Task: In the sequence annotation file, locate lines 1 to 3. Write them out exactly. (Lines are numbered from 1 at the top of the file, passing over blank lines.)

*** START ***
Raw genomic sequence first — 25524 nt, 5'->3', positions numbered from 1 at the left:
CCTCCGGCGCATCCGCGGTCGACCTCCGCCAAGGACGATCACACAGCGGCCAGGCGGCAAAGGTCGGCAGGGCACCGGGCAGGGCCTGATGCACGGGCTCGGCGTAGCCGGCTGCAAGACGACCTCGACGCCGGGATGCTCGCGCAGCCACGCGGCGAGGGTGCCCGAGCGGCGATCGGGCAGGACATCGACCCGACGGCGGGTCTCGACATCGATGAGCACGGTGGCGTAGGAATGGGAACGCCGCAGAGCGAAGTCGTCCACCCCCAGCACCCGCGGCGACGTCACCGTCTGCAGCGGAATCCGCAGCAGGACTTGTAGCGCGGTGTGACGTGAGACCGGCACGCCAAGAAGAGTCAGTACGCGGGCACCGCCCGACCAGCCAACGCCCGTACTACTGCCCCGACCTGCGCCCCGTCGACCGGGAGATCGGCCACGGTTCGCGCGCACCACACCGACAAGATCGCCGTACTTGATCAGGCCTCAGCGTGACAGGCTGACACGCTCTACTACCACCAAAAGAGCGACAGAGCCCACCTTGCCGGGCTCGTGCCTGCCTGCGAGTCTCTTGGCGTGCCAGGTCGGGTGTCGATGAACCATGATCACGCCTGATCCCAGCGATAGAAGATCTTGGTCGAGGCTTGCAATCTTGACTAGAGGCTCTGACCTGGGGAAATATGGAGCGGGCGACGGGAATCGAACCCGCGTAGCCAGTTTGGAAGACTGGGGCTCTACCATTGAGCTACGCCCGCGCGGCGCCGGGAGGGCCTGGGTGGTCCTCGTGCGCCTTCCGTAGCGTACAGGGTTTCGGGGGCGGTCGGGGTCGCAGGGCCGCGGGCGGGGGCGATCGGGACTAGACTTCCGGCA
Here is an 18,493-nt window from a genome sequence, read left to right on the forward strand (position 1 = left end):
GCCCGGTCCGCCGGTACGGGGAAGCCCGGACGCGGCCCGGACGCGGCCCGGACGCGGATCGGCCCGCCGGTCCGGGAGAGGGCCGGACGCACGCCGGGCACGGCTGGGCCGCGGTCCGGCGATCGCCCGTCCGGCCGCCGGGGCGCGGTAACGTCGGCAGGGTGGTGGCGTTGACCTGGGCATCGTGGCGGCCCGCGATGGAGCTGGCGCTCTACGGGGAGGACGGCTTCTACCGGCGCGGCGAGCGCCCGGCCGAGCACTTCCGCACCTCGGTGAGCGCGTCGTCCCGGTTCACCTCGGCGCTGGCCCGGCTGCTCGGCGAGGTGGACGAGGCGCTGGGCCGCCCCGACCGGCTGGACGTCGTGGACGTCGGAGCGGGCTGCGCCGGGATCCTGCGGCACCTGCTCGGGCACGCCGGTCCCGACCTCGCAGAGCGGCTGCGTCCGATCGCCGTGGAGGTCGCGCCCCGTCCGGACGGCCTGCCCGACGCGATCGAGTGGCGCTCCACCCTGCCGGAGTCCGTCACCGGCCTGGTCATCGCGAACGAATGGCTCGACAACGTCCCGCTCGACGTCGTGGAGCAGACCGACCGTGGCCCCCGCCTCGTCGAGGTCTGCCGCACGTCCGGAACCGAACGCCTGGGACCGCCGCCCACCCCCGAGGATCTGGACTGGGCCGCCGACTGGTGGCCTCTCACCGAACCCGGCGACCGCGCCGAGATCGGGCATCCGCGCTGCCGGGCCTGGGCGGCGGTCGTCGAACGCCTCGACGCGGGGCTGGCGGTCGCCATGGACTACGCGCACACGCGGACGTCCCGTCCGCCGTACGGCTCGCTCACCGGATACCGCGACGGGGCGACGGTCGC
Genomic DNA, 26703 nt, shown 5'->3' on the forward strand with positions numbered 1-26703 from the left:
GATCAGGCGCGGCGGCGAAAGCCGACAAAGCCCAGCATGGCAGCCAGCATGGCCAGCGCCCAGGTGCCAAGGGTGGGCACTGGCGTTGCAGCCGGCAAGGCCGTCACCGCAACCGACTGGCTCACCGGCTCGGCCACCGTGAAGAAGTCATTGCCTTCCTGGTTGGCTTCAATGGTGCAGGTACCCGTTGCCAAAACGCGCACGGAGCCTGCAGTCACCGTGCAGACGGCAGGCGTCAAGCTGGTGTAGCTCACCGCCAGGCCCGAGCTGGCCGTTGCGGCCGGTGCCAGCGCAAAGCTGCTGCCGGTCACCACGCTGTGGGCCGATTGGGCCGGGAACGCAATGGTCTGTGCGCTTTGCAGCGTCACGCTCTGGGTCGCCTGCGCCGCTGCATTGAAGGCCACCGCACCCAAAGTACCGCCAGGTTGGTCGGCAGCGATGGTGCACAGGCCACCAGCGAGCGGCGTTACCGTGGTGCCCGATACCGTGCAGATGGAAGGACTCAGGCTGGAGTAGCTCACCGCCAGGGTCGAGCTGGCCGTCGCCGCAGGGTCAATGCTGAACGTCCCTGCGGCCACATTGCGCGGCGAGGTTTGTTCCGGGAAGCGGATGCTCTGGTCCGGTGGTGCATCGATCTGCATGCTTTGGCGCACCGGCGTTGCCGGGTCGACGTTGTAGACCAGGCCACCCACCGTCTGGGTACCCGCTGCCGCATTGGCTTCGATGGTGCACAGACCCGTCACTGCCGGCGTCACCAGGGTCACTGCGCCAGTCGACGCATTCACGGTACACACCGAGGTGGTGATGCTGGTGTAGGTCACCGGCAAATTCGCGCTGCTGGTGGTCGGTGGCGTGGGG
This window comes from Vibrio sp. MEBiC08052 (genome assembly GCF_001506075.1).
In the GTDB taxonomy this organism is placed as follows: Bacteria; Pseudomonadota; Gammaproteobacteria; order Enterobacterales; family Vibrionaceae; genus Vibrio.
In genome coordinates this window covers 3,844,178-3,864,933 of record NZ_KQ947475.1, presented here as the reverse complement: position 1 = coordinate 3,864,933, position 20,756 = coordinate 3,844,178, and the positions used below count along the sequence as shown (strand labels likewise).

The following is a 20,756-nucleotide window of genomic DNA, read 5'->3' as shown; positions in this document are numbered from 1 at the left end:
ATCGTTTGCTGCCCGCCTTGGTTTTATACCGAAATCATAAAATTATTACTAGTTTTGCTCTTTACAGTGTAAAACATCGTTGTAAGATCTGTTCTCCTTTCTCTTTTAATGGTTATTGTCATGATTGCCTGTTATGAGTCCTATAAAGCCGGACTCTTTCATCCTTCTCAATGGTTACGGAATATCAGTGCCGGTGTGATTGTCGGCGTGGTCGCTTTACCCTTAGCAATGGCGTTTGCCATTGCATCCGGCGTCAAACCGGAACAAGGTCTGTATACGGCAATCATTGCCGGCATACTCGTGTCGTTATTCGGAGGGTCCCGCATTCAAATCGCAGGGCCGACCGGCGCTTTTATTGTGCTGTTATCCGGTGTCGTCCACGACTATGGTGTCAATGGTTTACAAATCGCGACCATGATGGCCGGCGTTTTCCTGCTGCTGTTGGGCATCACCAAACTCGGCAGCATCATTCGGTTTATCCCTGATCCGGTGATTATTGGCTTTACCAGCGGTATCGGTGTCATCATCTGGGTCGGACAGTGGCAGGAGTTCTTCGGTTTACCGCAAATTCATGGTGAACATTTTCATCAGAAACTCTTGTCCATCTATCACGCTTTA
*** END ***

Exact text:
Raw genomic sequence first — 25524 nt, 5'->3', positions numbered from 1 at the left:
CCTCCGGCGCATCCGCGGTCGACCTCCGCCAAGGACGATCACACAGCGGCCAGGCGGCAAAGGTCGGCAGGGCACCGGGCAGGGCCTGATGCACGGGCTCGGCGTAGCCGGCTGCAAGACGACCTCGACGCCGGGATGCTCGCGCAGCCACGCGGCGAGGGTGCCCGAGCGGCGATCGGGCAGGACATCGACCCGACGGCGGGTCTCGACATCGATGAGCACGGTGGCGTAGGAATGGGAACGCCGCAGAGCGAAGTCGTCCACCCCCAGCACCCGCGGCGACGTCACCGTCTGCAGCGGAATCCGCAGCAGGACTTGTAGCGCGGTGTGACGTGAGACCGGCACGCCAAGAAGAGTCAGTACGCGGGCACCGCCCGACCAGCCAACGCCCGTACTACTGCCCCGACCTGCGCCCCGTCGACCGGGAGATCGGCCACGGTTCGCGCGCACCACACCGACAAGATCGCCGTACTTGATCAGGCCTCAGCGTGACAGGCTGACACGCTCTACTACCACCAAAAGAGCGACAGAGCCCACCTTGCCGGGCTCGTGCCTGCCTGCGAGTCTCTTGGCGTGCCAGGTCGGGTGTCGATGAACCATGATCACGCCTGATCCCAGCGATAGAAGATCTTGGTCGAGGCTTGCAATCTTGACTAGAGGCTCTGACCTGGGGAAATATGGAGCGGGCGACGGGAATCGAACCCGCGTAGCCAGTTTGGAAGACTGGGGCTCTACCATTGAGCTACGCCCGCGCGGCGCCGGGAGGGCCTGGGTGGTCCTCGTGCGCCTTCCGTAGCGTACAGGGTTTCGGGGGCGGTCGGGGTCGCAGGGCCGCGGGCGGGGGCGATCGGGACTAGACTTCCGGCA
Here is an 18,493-nt window from a genome sequence, read left to right on the forward strand (position 1 = left end):